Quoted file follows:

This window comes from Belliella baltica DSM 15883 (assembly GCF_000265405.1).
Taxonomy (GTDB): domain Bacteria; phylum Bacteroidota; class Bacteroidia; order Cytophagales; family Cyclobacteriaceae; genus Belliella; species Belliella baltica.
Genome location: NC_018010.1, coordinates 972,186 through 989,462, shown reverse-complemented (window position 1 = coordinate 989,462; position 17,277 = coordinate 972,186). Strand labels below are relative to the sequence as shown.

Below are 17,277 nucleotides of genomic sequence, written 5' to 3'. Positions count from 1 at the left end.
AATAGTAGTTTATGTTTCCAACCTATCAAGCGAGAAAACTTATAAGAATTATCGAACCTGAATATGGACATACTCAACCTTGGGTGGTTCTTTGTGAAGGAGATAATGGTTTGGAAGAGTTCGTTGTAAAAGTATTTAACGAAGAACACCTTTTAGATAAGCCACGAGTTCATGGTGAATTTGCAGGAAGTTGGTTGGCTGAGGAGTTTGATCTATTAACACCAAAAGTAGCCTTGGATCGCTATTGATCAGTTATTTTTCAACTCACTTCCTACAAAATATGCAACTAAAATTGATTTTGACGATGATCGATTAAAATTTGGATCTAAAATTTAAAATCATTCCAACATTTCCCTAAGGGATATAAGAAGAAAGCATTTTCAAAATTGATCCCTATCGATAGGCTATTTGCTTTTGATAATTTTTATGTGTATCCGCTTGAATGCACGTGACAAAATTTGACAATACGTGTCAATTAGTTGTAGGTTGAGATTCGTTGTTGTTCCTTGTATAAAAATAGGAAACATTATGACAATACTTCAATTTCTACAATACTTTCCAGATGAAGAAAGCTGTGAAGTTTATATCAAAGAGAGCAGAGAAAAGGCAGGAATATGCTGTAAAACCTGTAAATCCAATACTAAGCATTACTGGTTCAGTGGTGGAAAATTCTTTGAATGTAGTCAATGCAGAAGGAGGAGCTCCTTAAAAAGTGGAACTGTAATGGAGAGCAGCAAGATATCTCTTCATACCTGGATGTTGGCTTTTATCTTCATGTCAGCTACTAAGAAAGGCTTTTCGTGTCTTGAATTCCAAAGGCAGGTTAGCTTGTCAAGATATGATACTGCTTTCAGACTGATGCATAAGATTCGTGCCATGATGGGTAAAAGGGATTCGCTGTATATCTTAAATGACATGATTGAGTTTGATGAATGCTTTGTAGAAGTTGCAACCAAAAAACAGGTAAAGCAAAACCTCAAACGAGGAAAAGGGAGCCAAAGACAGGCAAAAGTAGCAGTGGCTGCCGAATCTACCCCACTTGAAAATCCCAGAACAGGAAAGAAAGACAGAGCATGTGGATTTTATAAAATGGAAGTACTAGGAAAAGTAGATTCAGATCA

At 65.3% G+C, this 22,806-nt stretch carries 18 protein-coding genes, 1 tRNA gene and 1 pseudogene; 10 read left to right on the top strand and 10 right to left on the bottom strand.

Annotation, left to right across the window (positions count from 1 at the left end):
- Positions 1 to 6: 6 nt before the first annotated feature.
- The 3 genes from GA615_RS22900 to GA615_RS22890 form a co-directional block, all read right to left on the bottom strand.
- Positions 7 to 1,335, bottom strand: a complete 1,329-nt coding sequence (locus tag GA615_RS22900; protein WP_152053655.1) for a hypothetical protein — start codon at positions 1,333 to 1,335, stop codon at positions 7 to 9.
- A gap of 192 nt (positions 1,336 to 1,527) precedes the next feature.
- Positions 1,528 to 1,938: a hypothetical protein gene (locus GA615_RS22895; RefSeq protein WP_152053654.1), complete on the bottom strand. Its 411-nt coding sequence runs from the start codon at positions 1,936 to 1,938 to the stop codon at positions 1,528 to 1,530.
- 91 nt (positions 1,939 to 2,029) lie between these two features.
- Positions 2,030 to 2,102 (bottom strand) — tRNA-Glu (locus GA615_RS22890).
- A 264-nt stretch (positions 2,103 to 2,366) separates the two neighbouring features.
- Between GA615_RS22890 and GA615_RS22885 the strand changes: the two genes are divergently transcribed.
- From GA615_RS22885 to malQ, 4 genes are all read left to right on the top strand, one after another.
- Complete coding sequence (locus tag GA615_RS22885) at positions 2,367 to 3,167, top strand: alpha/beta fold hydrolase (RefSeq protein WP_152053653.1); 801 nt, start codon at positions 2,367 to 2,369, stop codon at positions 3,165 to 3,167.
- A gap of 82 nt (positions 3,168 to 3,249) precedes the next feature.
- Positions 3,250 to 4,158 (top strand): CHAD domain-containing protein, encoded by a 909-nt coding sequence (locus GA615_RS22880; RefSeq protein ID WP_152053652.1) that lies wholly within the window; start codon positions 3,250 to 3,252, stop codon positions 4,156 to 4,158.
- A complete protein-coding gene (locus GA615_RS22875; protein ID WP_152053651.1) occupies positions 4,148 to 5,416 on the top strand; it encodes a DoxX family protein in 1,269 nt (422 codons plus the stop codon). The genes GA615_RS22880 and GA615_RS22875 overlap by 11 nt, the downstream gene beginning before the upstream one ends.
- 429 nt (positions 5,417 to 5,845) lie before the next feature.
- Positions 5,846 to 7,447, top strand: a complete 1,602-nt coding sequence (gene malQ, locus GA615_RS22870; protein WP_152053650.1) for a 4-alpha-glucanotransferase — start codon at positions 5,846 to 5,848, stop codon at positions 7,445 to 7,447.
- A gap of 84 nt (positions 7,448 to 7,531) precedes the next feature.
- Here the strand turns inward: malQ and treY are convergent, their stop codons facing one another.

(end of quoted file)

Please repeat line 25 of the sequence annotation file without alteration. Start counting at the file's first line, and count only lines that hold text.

- Here the strand turns inward: malQ and treY are convergent, their stop codons facing one another.